# Precalculus : Rational Functions

## Example Questions

### Example Question #4 : Find Intercepts And Asymptotes

Find the vertical asymptotes of the following rational function.

No vertical asymptotes.

Explanation:

Finding the vertical asymptotes of the rational function  amounts to finding the roots of the denominator, .

It is easy to check, using the quadratic formula,

that the roots, and thus the asymptotes, are .

### Example Question #5 : Find Intercepts And Asymptotes

Find the y-intercept and asymptote, respectively, of the following function, if possible.

Explanation:

Before we start to simplify the problem, it is crucial to immediately identify the domain of this function .

The denominator cannot be zero, since it is undefined to divide numbers by this value.  After simplification, the equation is:

The domain is  and there is a hole at  since there is a removable discontinuity.  There are no asymptotes.

Since it's not possible to substitute  into the original equation, the y-intercept also does not exist.

### Example Question #6 : Find Intercepts And Asymptotes

What is a vertical asymptote of the following function?

Explanation:

To find the vertical asymptote of a function, we set the denominator equal to

With our function, we complete this process.

The denominator is , so we begin:

### Example Question #7 : Find Intercepts And Asymptotes

What is the -intercept of the following function?

There is no -intercept.

Explanation:

The y-intercept of a function is always found by substituting in .

We can go through this process for our function.

### Example Question #8 : Find Intercepts And Asymptotes

Which of these functions has a vertical asymptote of and a slant asymptote of ?

Explanation:

In order for the vertical asymptote to be , we need the denominator to be . This gives us three choices of numerators:

If the slant asymptote is , we will be able to divide our numerator by and get with a remainder.

Dividing the first one gives us with no remainder.

Dividing the last one gives us with a remainder.

The middle numerator would give us what we were after, with a remainder of -17.

### Example Question #9 : Find Intercepts And Asymptotes

Find the zeros and asymptotes for

.

Zero: ; Asymptotes:

Zero: ; Asymptote:

Zero: ; Asymptotes:

Zeros: ; Asymptotes:

Zeros: ; Asymptote:

Zero: ; Asymptote:

Explanation:

To find the information we're looking for, we should factor this equation:

This means that it simplifies to .

When the equation is in the form of a fraction, to find the zero of the function we need to set the numerator equal to zero and solve for the variable.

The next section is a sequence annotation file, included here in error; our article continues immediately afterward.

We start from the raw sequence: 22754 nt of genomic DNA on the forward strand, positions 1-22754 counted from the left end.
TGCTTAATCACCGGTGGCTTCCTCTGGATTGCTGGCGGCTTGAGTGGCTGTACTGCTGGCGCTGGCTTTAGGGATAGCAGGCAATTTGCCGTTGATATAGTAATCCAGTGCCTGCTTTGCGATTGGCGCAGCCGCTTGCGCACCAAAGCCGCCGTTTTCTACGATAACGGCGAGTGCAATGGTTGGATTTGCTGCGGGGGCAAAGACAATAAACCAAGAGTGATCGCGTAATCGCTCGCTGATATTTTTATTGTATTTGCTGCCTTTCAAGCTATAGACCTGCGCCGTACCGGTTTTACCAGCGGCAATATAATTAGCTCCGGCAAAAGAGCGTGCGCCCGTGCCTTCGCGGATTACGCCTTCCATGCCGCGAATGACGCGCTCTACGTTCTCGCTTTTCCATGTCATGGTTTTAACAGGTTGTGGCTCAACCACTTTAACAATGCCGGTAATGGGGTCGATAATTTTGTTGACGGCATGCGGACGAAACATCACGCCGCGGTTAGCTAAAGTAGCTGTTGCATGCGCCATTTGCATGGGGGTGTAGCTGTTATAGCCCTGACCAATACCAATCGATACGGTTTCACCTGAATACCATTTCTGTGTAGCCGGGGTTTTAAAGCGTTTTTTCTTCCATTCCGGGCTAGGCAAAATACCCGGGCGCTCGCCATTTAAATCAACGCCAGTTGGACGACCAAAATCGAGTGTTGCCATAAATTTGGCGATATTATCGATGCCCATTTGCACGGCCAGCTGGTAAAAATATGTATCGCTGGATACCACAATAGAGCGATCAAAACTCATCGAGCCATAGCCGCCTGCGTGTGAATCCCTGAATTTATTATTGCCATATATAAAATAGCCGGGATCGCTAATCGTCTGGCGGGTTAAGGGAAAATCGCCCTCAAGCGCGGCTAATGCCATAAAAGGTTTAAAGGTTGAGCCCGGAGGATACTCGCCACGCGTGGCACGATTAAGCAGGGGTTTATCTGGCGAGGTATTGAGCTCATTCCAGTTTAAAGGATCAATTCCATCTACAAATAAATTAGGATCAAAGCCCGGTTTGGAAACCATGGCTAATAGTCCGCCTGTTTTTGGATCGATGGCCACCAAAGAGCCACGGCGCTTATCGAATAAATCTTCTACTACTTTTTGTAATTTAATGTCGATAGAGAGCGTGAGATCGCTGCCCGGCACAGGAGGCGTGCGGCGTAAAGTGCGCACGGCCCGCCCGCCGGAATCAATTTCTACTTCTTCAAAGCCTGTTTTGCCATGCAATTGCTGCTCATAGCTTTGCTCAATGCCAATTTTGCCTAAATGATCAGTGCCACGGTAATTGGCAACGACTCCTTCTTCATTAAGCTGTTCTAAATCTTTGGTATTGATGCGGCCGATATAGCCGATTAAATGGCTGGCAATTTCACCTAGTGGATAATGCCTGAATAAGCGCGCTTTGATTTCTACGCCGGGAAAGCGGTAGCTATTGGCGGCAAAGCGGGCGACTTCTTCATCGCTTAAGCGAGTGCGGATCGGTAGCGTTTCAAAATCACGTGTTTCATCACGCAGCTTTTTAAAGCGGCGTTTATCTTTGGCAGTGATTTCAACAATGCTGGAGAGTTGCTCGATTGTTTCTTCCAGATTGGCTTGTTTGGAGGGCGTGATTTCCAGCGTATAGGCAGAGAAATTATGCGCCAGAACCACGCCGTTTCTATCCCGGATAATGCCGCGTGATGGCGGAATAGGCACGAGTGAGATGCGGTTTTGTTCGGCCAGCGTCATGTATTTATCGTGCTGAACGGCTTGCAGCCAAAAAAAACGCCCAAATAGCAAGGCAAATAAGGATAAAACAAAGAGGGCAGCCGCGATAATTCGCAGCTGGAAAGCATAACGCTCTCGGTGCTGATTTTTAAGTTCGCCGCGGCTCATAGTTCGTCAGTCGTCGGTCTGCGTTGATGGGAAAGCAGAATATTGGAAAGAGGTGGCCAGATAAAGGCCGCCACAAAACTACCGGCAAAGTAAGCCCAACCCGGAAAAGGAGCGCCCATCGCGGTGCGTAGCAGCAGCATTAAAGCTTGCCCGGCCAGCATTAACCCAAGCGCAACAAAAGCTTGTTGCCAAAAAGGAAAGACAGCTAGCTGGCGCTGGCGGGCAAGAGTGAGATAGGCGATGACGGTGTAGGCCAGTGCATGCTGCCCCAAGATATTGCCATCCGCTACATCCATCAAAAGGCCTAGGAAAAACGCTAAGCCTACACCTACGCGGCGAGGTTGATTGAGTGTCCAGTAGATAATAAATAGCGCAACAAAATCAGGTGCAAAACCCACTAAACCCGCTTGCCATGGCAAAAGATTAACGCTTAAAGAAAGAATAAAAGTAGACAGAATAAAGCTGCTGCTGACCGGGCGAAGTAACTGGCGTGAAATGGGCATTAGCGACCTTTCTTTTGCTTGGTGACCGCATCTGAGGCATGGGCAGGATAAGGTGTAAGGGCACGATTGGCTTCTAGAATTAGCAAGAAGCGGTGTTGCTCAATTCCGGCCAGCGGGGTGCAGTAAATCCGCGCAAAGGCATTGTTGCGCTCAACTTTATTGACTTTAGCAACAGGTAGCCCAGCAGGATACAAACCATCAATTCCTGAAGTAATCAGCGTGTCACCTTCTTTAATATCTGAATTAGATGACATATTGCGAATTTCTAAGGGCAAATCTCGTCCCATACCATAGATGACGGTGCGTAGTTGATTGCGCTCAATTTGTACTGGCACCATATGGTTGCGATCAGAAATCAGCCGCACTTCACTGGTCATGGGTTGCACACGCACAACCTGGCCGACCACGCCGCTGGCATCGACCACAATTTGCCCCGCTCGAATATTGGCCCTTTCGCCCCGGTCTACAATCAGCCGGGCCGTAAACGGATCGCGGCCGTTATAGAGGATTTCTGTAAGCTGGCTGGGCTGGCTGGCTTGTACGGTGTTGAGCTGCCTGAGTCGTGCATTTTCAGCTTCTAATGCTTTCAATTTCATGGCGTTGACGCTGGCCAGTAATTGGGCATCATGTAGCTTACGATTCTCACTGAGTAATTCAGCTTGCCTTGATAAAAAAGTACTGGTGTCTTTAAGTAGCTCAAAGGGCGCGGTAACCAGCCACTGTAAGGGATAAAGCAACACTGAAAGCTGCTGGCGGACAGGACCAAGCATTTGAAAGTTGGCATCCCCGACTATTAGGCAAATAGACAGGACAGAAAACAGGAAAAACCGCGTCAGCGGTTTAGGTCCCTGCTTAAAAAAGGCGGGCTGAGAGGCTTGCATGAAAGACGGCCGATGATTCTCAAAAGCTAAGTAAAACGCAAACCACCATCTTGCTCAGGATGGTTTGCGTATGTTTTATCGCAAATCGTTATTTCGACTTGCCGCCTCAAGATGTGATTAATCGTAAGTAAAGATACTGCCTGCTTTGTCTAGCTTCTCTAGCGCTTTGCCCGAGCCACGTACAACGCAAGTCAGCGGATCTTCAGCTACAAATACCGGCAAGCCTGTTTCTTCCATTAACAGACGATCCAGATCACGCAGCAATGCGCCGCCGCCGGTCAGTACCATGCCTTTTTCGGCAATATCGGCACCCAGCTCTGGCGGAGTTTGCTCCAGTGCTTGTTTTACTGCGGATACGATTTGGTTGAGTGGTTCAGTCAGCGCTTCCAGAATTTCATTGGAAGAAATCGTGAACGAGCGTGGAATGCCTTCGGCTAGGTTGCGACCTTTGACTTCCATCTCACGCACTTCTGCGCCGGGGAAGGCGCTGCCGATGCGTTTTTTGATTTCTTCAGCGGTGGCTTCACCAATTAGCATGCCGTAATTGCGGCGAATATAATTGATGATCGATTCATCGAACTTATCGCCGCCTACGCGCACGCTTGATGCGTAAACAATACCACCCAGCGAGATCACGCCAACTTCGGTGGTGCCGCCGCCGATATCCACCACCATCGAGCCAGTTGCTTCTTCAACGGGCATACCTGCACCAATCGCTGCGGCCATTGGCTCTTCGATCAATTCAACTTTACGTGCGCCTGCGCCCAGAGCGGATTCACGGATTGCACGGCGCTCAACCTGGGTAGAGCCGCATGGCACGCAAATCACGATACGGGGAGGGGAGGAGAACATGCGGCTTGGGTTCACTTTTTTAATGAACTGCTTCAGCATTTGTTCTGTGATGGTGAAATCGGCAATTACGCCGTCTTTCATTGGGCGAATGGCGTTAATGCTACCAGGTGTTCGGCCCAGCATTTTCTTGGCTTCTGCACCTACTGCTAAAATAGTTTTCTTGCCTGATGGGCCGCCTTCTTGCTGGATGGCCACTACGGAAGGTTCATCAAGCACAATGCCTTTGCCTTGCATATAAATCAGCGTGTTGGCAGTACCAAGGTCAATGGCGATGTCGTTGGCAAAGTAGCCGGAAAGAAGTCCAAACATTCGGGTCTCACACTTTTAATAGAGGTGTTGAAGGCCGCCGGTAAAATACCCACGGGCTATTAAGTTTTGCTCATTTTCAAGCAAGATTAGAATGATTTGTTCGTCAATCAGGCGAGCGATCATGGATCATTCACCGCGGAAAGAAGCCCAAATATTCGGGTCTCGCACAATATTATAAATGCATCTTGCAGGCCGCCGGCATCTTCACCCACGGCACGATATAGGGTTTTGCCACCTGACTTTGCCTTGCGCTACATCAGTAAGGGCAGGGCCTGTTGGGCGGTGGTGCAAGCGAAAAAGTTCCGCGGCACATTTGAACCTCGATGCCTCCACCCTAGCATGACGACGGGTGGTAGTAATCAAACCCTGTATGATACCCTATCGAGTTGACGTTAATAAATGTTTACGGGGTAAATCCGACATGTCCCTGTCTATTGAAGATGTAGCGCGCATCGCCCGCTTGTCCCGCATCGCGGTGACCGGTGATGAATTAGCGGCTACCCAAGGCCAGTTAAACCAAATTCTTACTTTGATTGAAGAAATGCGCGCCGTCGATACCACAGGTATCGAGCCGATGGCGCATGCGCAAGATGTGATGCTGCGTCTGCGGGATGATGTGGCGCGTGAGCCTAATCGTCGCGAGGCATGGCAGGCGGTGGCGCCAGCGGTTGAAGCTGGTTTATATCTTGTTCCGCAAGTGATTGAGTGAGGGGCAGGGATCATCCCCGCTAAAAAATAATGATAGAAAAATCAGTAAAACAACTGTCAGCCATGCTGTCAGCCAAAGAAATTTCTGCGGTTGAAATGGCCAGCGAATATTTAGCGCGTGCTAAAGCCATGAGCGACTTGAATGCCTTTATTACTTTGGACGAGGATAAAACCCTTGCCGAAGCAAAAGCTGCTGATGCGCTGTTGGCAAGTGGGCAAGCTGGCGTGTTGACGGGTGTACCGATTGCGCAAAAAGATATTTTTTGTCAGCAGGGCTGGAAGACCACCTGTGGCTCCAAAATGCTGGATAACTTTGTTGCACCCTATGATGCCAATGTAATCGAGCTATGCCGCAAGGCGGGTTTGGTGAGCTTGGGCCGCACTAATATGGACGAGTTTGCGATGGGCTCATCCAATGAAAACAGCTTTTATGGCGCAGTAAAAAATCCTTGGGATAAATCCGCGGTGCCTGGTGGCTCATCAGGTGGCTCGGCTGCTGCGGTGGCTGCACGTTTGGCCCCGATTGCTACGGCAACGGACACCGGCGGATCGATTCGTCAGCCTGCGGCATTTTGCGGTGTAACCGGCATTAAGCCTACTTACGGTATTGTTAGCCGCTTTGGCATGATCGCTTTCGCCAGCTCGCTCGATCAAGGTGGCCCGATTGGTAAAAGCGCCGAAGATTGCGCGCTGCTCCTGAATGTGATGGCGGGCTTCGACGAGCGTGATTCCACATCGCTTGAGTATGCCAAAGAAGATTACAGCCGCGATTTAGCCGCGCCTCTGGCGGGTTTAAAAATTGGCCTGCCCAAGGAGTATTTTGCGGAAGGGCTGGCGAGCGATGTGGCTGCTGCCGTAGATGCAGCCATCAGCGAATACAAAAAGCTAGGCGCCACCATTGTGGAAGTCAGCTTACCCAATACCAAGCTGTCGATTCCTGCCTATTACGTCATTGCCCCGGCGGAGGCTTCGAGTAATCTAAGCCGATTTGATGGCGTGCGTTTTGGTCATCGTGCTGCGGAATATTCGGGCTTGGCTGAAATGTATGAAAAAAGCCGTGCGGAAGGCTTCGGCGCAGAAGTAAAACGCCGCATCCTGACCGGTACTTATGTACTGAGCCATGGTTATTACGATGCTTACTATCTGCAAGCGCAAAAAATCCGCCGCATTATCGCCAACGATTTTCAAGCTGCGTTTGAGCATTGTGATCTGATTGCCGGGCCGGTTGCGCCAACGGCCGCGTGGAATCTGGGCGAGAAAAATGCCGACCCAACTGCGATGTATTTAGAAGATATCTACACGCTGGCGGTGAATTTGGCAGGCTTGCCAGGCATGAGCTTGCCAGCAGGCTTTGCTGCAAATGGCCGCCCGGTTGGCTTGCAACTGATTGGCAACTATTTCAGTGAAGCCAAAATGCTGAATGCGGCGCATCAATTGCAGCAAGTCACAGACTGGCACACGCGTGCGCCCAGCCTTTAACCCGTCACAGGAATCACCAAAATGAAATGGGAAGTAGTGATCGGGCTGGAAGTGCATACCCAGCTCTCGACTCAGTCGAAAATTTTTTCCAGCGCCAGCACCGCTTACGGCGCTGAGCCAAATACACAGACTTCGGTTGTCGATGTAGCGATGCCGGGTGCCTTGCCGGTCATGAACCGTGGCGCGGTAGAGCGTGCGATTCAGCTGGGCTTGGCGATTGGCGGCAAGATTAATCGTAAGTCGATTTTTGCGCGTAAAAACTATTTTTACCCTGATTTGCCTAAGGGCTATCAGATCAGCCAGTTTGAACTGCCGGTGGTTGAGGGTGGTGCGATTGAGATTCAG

To find the asymptote of an equation with a fraction we need to set the denominator of the fraction equal to zero and solve for the variable.

Therefore our equation has a zero at -3 and an asymptote at -2.

### Example Question #10 : Find Intercepts And Asymptotes

Find the slant and vertical asymptotes for the equation

.

Vertical asymptote: ; Slant asymptote:

Vertical asymptote: ; Slant asymptote:

Vertical asymptote: ; Slant asymptote:

Vertical asymptote: ; Slant asymptote:

Vertical asymptote: ; Slant asymptote:

Vertical asymptote: ; Slant asymptote:

Explanation:

To find the vertical asymptote, just set the denominator equal to 0:

To find the slant asymptote, divide the numerator by the denominator, but ignore any remainder. You can use long division or synthetic division.

The slant asymptote is

.

### Example Question #31 : Rational Functions

Find the slant asymptote for

.

This graph does not have a slant asymptote.

This graph does not have a slant asymptote.

Explanation:

By factoring the numerator, we see that this equation is equivalent to

.

That means that we can simplify this equation to .

That means that isn't the slant asymptote, but the equation itself.

is definitely an asymptote, but a vertical asymptote, not a slant asymptote.

### Example Question #32 : Rational Functions

Find the y-intercept of , if any.

Explanation:

Be careful not to confuse this equation with the linear slope-intercept form. The y-intercept of an equation is the y-value when the x-value is zero.

Substitute the value of  into the equation.

Simplify the equation.

The y-intercept is:

### Example Question #33 : Rational Functions

Find the horizontal asymptote of the function: